In part, that will be a result of the downsizing of blue-collar America - such as auto-component giant Delphi - and the subsequent outsourcing to low-cost countries in a way that does not increase exposure to China. But a big role will be played by Indian companies that are making the world take notice of the "Made in India" label.

Close to 5 per cent of Mahindra & Mahindra's turnover now comes from overseas, but it has been growing at 90 per cent. The company hopes to earn a fifth of its turnover from abroad in three years. "We have the ambition to become a truly global company," says M&M president (automotive), Pawan Goenka.

Last year, the company took control of Chinese tractor maker Jiangling, which gave it a foothold in the world's third-largest market and a low-cost base from which to export tractor kits to the US. Starting May this year, it will start selling the Scorpio and Bolero in Spain and Portugal.

Indian automotive component companies have already notched up a number of acquisitions overseas. Pune-based Bharat Forge, which has made six acquisitions in four countries in the last two years, has set a target to become the global leader in its business by 2008.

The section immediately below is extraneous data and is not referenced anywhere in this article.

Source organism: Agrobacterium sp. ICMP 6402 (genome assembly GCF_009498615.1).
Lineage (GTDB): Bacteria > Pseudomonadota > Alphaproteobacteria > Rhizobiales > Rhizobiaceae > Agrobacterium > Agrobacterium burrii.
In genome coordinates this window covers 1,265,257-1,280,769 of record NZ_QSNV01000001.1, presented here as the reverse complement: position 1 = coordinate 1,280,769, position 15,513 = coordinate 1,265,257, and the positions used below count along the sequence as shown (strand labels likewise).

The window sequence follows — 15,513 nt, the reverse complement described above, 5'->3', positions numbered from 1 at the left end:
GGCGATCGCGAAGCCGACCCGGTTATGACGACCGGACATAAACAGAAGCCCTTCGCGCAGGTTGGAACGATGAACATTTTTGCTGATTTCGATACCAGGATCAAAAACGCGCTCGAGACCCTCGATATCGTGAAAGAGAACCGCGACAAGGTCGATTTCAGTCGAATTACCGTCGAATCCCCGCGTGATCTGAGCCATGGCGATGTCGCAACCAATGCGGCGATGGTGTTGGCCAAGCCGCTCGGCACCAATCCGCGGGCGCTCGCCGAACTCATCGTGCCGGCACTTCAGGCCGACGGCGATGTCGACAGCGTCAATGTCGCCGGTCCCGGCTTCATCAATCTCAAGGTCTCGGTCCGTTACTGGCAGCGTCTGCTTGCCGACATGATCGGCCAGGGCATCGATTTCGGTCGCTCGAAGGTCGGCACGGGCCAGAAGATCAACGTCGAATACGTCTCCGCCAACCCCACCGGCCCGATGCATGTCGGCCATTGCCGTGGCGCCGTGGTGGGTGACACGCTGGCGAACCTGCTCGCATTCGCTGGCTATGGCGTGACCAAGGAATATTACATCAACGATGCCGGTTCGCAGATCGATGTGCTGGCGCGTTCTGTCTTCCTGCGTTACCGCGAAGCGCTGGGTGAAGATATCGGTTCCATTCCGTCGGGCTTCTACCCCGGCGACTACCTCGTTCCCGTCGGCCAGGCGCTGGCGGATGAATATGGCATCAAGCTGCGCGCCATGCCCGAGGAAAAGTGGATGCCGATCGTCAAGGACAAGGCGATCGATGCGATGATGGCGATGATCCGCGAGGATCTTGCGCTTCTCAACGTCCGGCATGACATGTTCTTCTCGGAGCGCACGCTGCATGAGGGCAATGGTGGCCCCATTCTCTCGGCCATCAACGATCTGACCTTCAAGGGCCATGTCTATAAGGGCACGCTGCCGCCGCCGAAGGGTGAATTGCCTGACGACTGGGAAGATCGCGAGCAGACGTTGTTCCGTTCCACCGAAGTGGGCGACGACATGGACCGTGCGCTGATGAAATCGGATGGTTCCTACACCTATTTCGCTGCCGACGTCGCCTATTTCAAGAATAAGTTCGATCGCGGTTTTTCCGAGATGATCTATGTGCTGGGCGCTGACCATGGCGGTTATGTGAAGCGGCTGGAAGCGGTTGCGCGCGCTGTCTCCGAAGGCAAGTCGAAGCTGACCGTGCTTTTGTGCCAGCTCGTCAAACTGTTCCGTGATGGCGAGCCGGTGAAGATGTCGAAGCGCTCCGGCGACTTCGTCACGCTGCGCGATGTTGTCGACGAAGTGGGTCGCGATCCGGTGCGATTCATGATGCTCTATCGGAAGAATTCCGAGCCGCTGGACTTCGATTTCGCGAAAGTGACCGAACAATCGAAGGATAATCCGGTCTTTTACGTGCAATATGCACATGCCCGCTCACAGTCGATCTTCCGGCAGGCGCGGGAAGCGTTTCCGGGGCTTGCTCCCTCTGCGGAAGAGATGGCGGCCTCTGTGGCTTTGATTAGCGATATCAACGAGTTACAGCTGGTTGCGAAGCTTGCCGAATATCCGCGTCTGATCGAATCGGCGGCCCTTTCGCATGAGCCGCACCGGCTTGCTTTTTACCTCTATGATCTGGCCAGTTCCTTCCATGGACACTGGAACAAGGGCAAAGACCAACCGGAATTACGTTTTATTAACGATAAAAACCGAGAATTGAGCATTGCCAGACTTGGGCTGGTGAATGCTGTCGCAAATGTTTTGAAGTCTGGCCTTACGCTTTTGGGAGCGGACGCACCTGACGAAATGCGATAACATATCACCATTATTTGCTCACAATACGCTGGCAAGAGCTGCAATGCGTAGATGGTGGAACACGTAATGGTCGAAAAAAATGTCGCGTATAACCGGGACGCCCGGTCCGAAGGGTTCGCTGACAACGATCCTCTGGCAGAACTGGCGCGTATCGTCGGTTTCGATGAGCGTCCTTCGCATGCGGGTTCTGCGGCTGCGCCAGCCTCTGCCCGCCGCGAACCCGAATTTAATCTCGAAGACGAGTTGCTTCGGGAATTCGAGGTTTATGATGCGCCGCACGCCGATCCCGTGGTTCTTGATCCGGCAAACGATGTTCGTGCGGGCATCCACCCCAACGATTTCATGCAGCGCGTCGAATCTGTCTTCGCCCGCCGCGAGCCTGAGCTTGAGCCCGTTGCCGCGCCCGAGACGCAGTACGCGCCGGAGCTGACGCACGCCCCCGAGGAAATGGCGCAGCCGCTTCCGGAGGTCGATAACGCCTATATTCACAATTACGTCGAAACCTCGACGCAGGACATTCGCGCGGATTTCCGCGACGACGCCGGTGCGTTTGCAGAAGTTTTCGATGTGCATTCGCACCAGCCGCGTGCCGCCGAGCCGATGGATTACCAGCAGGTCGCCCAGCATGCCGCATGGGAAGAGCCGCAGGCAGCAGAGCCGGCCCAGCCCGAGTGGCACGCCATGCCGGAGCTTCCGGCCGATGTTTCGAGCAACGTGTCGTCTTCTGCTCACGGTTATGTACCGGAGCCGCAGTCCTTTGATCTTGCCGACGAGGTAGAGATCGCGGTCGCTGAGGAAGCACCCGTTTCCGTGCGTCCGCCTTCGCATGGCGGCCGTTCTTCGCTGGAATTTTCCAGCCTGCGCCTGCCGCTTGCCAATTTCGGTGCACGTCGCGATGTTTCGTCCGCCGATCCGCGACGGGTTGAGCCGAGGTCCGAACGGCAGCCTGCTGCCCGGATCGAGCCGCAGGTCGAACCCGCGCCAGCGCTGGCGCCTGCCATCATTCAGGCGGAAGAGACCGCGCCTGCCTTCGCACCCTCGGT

Tata Steel is the world's lowest-cost producer of steel. Hero Honda is the world's largest motorcycle manufacturer. And Maruti Udyog, in which Japan's Suzuki Motor Corp holds about 55 per cent of the equity, is slated to soon become bigger than the parent.

Infrastructure remains a constraint in India. Most infrastructure services cost 50-100 per cent higher here than in China, with Indian manufacturers paying twice as much for electricity and three times as much for rail freight.

However, according to consultancy firm KPMG, India scores better than either China or Brazil on business regulation, better than either on the burden of tax and customs administration, and better than Brazil on the perceived level of corruption.

According to KPMG, many companies have developed effective "workarounds" to deal with India's infrastructural challenge. For instance, ports are indeed congested. But if you have the right clearing agents, you can ship cargo.

Suveen K Sinha in New Delhi